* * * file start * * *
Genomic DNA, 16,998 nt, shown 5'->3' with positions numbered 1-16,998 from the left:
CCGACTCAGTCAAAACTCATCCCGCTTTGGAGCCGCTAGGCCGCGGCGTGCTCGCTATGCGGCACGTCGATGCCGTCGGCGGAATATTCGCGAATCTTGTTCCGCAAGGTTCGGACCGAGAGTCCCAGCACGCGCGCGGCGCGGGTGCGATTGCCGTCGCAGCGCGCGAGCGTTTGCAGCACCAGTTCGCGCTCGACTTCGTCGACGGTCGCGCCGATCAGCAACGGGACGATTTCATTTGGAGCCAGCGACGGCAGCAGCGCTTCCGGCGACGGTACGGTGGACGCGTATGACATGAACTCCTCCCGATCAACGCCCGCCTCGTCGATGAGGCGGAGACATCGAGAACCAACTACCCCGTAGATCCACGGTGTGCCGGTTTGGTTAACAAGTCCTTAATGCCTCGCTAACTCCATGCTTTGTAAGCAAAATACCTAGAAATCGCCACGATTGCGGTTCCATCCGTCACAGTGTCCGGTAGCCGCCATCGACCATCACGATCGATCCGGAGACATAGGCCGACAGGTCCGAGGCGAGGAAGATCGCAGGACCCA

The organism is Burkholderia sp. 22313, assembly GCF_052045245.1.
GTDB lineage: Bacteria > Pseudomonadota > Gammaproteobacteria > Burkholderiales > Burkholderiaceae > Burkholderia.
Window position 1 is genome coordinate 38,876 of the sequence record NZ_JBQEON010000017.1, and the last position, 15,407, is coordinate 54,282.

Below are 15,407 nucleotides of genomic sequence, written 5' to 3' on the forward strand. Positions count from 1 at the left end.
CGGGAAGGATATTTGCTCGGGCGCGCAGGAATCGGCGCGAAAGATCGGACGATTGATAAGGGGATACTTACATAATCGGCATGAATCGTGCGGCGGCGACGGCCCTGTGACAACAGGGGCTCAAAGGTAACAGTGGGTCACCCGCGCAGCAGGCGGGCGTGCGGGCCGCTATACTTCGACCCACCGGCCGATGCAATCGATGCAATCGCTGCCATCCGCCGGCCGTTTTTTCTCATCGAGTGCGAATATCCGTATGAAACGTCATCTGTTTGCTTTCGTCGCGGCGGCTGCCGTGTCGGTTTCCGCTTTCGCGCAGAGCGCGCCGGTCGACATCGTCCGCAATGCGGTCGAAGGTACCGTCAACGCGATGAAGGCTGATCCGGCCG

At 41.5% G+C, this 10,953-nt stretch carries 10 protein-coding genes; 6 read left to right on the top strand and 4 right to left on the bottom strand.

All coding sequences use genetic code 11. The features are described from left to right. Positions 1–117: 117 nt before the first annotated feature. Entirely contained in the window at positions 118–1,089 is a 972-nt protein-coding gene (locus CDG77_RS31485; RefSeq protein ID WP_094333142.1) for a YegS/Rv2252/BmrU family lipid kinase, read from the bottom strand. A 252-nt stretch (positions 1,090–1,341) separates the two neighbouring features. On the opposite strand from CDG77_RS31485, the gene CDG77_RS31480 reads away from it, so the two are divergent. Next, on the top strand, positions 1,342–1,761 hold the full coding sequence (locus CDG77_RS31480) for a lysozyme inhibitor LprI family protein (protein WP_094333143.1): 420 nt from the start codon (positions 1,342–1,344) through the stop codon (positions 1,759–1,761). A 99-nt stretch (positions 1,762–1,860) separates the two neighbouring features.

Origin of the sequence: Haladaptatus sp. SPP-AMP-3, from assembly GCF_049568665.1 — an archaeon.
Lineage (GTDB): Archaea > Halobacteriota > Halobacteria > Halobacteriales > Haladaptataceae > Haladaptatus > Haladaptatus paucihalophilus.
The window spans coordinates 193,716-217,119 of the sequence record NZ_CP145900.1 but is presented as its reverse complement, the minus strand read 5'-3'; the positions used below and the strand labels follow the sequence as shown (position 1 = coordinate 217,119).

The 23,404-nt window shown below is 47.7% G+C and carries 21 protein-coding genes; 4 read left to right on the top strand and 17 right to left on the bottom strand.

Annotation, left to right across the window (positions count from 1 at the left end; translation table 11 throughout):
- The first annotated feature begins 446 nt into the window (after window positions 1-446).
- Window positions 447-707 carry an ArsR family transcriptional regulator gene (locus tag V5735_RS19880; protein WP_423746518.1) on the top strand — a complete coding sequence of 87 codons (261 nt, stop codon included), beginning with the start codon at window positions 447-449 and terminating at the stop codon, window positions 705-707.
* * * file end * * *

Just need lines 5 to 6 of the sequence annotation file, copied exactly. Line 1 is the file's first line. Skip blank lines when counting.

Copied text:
Window position 1 is genome coordinate 38,876 of the sequence record NZ_JBQEON010000017.1, and the last position, 15,407, is coordinate 54,282.

Below are 15,407 nucleotides of genomic sequence, written 5' to 3' on the forward strand. Positions count from 1 at the left end.